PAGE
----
In perhaps one of the best known Christian songs says it the same way as Matthew Barrett does for this book. Chris Tomlins wrote for the pre-Chorus for the song God of This City, "There is no one like our God." So, what does this have to do with Barrett's book None Greater? Everything. God is unlike any other who pretends to be Him: There is no one like our God. I've had the greatest time reading this book and it has gotten me to see the God of this world, of this universe, is more powerful than a raging flood. If anyone has had the chance to see the power of flood waters at work knows the immense power of water. Times this by infinity and you have God's power all wrapped up. But here's the catch: no one on this planet alive understands God's power. God explains it to Job this way, "Who is this who darkens counsel by words without knowledge? Now prepare yourself like a man; I will question you, and you shall answer Me. Where were you when I laid the foundations of the earth? Tell Me, if you have understanding...When the morning stars sang together, and all the sons of God shouted for joy?" (Job 38:2-7, New King James). In the same way Matthew Barrett does his best in showing the wild and woolly attributes of God. From showing us that God doesn't depend upon man, that God is more than the sum of the Father, The Holy Spirit, and the Son -- Jesus Christ, and the fact He never changes we get the point that God is far above and higher than us: He is to be revered a such. It is in this blogger's review of None Greater that I find this is a book worth reading and diving into. I received a complimentary cope of this book from Baker Books for a fair and objective review.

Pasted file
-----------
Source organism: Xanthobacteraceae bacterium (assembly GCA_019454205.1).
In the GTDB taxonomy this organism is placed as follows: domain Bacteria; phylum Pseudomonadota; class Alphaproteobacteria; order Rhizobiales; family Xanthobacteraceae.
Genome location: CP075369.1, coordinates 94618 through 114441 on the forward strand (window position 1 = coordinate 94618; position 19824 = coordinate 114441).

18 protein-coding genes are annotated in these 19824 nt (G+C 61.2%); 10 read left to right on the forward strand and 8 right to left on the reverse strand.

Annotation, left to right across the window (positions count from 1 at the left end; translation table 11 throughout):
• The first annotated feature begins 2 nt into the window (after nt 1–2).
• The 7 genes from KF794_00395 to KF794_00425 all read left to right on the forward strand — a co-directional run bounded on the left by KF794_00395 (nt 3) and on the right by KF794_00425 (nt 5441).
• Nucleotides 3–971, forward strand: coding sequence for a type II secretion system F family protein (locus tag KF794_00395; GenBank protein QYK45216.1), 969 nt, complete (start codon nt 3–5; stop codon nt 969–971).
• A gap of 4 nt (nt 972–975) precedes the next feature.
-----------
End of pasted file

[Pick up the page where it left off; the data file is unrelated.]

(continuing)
summer_no9 More than 1 year ago
This book was an incredible writing and very inspiring to read with that also will giving us to discovery and learning in to the deeper understanding what we are really know about God and to understand his work with in the proper path of theology by putting heart out side and being more doing follow in the right direction in every God word. I highly recommend to everyone must to read this book. “I received complimentary a copy of this book from Baker Books Bloggers for this review “.